Write What You See, Not What You Know

You don’t play what you know, you play what you hear. – Miles Davis

Most of us first learn to write simple sentences such as “See Spot run” in grade school and hone our writing skills through high school and college on academic essays that require sophisticated analysis, abstraction, and summary. In essay writing, the student is taught to begin a paragraph with a summary premise that expands to an analysis of the subject being considered and concludes with a statement that summarizes the argument made in the preceding sentences. In fiction, this summary-exposition-conclusion style is useless. Those who wish to write fiction will discover a more useful model in a first-grade primer than the MLA (Modern Language Association) Handbook for Writers.

When I first began to teach fiction writing, I wondered why some of my smartest, most academically gifted students wrote stiff and graceless stories, whereas some who had middling academic records wrote stories and characters that leapt from the page. The answer, I later discovered, lay in their very excellence as students. They’ve been trained throughout their academic careers to write what they know. Summary, abstraction, generalization, and repetition are not only allowed in essay style, they’re often key to the structuring of the essay’s argument. So when writing fiction some students summarize a character or action in the first paragraph, then demonstrate the truth of the summary by giving examples, and then wrap up with another summary at the end. They’ve learned to write in an essay style that doesn’t translate easily to fiction. They write out of their heads, rather than from their eyes.

When writing fiction, don’t write what you know. Write what you see. Don't write, "John was sad." That's just a summary idea. Instead, watch John in your imagination and write what you observe. Robert Olen Butler, in his treatise on the art of fiction, From Where You Dream, says, “Art does not come from ideas. Art does not come from the mind. Art comes from the place where you dream. Art comes from your unconscious; it comes from the white-hot center of you.” Butler argues that novels are too complex to think into existence, except in the simplest forms.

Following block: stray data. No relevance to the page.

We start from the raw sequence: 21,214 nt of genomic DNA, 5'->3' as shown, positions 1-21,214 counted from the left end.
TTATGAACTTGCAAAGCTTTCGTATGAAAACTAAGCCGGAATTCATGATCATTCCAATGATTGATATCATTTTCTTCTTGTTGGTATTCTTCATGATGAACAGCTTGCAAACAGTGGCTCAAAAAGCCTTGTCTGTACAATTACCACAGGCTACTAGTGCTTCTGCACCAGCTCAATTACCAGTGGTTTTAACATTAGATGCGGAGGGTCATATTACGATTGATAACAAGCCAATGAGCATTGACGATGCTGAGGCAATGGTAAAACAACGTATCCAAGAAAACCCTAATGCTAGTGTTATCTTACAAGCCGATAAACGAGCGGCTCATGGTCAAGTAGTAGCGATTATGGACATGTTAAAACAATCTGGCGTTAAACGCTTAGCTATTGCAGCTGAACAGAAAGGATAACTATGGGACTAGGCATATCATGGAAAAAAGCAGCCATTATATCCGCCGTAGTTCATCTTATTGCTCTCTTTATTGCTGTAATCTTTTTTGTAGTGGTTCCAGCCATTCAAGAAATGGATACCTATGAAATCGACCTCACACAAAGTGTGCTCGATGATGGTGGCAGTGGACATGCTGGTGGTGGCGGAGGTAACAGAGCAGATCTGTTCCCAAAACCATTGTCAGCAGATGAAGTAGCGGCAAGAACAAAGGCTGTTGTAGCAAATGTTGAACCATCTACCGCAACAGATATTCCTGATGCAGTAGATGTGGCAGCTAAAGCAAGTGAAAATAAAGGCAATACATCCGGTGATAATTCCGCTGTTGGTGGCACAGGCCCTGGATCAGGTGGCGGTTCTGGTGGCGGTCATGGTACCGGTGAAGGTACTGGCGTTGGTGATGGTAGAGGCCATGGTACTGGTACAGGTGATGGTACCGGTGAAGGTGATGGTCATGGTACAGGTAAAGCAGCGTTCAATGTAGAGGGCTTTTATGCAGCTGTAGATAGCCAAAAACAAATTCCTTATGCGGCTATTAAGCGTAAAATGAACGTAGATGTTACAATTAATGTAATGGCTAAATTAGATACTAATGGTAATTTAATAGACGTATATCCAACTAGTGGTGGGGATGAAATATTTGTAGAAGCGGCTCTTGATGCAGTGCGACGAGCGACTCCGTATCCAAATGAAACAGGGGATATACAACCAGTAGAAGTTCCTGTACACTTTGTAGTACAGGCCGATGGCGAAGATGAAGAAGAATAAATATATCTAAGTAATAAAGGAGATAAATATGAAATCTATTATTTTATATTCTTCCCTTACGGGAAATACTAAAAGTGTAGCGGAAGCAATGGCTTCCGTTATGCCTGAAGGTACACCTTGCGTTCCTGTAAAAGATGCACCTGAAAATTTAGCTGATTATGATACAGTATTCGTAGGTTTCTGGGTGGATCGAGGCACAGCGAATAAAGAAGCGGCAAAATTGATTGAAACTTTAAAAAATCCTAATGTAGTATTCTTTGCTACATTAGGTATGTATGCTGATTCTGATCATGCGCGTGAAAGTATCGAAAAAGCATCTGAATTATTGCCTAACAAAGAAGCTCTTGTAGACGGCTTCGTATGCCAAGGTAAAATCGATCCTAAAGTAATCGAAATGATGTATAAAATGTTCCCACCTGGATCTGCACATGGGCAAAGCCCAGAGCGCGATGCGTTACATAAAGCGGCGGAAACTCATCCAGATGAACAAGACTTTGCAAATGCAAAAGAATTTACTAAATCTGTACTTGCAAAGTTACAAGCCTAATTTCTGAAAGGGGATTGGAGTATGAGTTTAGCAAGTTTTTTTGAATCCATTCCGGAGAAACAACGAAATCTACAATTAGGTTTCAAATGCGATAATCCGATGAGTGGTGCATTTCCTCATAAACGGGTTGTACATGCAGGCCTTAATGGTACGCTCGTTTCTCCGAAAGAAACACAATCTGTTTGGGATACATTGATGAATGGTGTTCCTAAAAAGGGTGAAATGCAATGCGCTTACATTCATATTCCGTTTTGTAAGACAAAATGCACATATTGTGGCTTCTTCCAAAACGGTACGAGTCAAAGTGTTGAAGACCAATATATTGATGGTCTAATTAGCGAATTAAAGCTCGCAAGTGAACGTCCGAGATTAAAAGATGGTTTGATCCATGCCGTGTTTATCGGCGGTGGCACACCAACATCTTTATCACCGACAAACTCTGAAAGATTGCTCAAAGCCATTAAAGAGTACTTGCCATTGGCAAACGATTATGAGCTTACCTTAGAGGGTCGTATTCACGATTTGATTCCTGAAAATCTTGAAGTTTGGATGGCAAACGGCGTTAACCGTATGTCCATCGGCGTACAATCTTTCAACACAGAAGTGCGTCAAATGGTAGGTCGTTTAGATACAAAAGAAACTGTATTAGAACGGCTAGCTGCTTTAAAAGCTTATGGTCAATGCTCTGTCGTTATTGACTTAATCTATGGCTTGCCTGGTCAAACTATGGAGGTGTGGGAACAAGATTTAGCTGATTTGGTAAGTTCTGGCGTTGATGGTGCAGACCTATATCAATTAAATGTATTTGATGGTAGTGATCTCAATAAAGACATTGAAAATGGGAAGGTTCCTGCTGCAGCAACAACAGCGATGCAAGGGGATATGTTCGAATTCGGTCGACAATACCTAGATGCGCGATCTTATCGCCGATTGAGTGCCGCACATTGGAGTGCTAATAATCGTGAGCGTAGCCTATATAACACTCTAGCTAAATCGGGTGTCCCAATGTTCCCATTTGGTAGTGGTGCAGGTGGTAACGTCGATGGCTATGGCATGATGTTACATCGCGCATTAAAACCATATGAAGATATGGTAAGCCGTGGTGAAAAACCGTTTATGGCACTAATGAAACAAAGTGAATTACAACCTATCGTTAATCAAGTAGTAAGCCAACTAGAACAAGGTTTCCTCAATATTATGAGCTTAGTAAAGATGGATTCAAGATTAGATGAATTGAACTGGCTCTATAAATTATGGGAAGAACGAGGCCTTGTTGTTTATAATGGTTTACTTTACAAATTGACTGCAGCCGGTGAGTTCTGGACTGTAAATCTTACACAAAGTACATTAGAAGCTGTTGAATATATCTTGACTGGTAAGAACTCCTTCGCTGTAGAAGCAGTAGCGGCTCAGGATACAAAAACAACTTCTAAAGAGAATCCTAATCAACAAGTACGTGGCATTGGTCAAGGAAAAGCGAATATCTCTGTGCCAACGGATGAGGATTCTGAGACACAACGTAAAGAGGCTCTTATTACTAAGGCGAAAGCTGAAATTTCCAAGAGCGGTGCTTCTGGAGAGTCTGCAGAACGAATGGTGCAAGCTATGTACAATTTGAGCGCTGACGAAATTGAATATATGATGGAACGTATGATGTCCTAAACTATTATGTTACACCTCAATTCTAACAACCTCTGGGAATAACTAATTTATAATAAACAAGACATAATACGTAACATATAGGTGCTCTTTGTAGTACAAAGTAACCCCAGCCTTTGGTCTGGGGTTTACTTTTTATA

The mind of the artist is at its most creative when it’s not consciously thinking. Our conscious minds are capable of dealing with known facts and processes but only the unconscious can combine facts and processes in the creative ways necessary to a novel. Writing that derives too much from the conscious mind generally lacks suppleness, genuine insight, and surprising twists of action, thought, or character. When a writer is writing from her unconscious, from what Butler calls the white-hot center, she taps into the primal source of creativity.

The obvious question for the developing writer (and for all writers) is, “How do I get to this white-hot center, this primal source of creativity?” The answer is both simple and complex. You’ve probably already been there. How many times have you sunk so deeply into writing a story that you completely forgot about time, thirst, and hunger – even forgot, for a time, that you were you? That’s your true writing center, the region of self that connects most directly to the images, insights, and emotions that form the raw material of narrative art.

Jazz musicians aren’t consciously thinking when they improvise on a standard tune; instead, they’ve launched themselves into their subconscious mind, playing what they hear. When Miles Davis says you play what you hear, not what you know, he’s telling you to stop thinking and to listen.